Sustainable housing must remain affordable

by Randy Wilde

Hang on for a minute...we're trying to find some more stories you might like.


Email This Story






Spring is here. Let the Craigslist browsing and neighborhood reconnaissance missions begin. The race is on to figure out next year’s housing situation. Price and location are always imperative criteria for this difficult operation. The shiny new Sterling Collwood and Granada on Hardy apartment developments pass the test for proximity to campus and add an interesting element to the mix. Both of these facilities are heavily advertised as “green” living options.

The Granada is situated merely steps from campus and Sterling, while a bit more of a hike, provides a free shuttle service to campus. Both claim “green” legitimacy, from Leadership in Energy and Environmental Design certification, which many will recognize from Modern Space student union advertisements. Sterling has achieved LEED Gold certification and The Granada has set its sights on the same target.

To meet these standards, both buildings have some significant measures in place to reduce environmental impact. Sterling boasts solar panel arrays, energy efficient insulation and appliances, a shuttle to campus, on-site recycling centers, storm water treatment, water efficient landscaping and plumbing, and recycled construction materials. The Granada leverages similar construction practices as well as energy and water efficiency toward its goal of attaining LEED certification.

But these convenient and new “green” housing options fail to meet most students’ primary objective: affordability. A single room at Sterling Collwood ranges from $810 to $1025. Not terrible compared to other near-campus apartments, but nothing to get excited about. The Granada will cost you anywhere from $1,000 to $1,250 for a room to yourself. On the other hand, it’s possible to find a house around SDSU where roommates can get their own rooms for $500 to $700 each.

These new developments seem to be a strange mix of luxury and sustainability. For me, this doesn’t make a whole lot of sense. Simpler, smaller apartments are more practical for achieving sustainability, and attract more students with lower prices. The mainstream sustainable building practices may be a little extra, but there is no need for sustainability to be tied to unreasonable rent prices. If each apartment unit is really built less wastefully and residents consume fewer resources, it should cost the operators less, translating into reduced rent prices. In the context of sustainability, bigger is not better. Smaller is better. Simpler is better.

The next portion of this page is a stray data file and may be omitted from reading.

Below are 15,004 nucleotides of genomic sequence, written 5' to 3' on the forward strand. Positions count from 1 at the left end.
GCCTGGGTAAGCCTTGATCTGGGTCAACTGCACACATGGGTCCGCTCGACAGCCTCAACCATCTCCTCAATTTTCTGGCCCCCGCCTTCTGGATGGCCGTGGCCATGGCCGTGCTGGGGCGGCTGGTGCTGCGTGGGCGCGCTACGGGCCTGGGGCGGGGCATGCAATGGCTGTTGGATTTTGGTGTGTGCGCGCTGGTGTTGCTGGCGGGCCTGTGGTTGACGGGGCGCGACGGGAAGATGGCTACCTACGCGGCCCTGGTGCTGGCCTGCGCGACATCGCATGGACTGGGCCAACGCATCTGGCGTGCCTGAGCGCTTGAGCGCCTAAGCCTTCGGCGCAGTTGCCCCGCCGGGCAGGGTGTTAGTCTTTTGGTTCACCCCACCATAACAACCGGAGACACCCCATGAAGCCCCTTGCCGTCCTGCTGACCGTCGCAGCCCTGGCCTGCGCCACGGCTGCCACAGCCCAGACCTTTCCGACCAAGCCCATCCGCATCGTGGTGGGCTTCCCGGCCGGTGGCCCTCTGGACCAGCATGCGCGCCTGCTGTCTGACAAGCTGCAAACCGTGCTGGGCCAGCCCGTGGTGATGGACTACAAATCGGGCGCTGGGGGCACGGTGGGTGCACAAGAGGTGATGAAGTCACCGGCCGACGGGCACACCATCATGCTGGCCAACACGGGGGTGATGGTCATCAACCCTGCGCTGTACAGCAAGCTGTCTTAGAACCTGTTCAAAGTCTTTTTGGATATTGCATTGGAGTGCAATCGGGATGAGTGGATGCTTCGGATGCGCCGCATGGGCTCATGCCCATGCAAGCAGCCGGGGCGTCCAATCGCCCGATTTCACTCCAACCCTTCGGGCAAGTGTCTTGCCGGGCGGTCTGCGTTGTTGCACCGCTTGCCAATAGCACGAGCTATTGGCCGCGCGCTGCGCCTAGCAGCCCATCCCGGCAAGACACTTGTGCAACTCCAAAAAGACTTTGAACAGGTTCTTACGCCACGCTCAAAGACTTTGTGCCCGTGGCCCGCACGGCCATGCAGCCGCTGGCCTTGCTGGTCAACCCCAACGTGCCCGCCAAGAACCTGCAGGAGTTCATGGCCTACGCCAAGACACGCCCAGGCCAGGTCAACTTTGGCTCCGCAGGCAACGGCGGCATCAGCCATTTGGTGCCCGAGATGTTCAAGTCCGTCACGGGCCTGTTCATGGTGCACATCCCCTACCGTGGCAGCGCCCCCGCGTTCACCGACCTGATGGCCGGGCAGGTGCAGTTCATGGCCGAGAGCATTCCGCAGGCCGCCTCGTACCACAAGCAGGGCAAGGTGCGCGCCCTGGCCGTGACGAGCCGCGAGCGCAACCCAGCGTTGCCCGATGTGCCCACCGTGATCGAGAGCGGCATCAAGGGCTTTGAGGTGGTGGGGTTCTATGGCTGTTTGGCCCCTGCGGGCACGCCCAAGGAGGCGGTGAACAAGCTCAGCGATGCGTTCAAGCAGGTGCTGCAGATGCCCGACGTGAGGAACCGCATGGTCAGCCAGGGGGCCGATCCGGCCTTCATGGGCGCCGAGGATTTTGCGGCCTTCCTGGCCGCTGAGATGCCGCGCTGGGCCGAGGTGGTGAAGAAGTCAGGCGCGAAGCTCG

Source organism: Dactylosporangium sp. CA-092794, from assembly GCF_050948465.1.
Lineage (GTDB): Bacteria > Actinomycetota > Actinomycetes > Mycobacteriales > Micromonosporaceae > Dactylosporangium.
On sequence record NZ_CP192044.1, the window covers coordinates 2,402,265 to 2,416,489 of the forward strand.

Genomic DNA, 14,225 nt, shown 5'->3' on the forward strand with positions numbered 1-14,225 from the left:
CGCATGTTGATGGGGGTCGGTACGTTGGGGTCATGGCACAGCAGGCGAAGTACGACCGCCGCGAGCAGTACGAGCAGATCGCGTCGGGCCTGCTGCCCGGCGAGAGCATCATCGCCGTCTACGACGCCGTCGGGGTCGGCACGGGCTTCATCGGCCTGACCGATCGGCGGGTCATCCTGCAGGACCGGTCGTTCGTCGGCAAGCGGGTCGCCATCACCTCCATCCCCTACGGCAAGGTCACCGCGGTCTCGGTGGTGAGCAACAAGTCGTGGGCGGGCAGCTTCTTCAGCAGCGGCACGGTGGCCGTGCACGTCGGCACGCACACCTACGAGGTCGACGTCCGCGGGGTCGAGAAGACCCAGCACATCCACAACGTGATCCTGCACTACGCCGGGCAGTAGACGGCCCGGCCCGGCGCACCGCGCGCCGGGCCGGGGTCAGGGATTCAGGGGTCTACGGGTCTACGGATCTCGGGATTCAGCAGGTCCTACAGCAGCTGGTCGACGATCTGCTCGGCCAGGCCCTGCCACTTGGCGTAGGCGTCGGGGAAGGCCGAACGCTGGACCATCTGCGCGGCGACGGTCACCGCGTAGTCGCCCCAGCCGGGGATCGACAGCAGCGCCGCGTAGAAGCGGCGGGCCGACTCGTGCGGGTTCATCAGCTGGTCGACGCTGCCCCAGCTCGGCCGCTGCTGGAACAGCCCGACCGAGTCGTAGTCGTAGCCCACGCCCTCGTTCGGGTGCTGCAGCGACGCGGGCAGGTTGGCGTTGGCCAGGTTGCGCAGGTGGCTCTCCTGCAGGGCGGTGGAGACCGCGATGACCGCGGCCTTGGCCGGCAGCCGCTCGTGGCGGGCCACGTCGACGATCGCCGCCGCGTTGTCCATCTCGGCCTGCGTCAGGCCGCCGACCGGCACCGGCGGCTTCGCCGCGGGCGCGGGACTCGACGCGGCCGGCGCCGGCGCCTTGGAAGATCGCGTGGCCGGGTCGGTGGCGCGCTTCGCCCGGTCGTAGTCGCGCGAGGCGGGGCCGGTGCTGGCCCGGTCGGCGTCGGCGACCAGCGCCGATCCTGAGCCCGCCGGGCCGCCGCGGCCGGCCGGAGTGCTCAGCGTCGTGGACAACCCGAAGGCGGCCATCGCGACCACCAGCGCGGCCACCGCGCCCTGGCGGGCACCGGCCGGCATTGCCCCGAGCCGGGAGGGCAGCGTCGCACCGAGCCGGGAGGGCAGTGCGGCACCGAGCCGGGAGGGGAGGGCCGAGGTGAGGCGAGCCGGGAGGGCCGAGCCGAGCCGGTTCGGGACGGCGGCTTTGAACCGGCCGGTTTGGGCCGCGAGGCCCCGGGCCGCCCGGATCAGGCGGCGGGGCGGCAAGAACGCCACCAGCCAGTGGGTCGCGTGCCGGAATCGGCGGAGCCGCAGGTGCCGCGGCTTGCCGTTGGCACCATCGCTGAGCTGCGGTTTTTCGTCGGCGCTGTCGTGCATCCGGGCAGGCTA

Sterling Collwood and The Granada also remain a clear step behind the most proven sustainable housing models. For example, Sterling claims its specially insulated windows conserve energy for heating and cooling. While that’s a start, it looks like a baby step compared to building techniques that use seasonal sun angles to prevent the need for any additional energy use to control indoor climate. Just looking at the Sterling or Granada buildings, there is nothing obvious to set them apart from your run-of-the-mill apartment block. They are far from revolutionizing the way we build and live. Rather, their goal seems to be making sustainable look average, rather than creating something new, better and more efficient. If we wanted real change we would emulate more complete standards such as Germany’s Passivhaus, instead of shying away from the cutting edge.

Modern Space and other conspicuous “green” projects on campus such as the solar array powering the Aztec Aquaplex reflect a growing drive toward sustainability around campus. Students want and need affordable, environmentally friendly housing. I commend Sterling Collwood and The Granada for their admirable strides toward truly sustainable housing, but there is still a long way to go. While the “green housing” trend is a step in the right direction, I’m concerned such developments will attach a hefty price tag to sustainability in people’s minds. Using more efficient construction methods and building material should cost less. Sustainability should not be priced out of reach for the average student.

—Randy Wilde is an international security and conflict resolution senior.

— The views expressed in this column do not necessarily reflect the opinion of The Daily Aztec.

Print Friendly, PDF & Email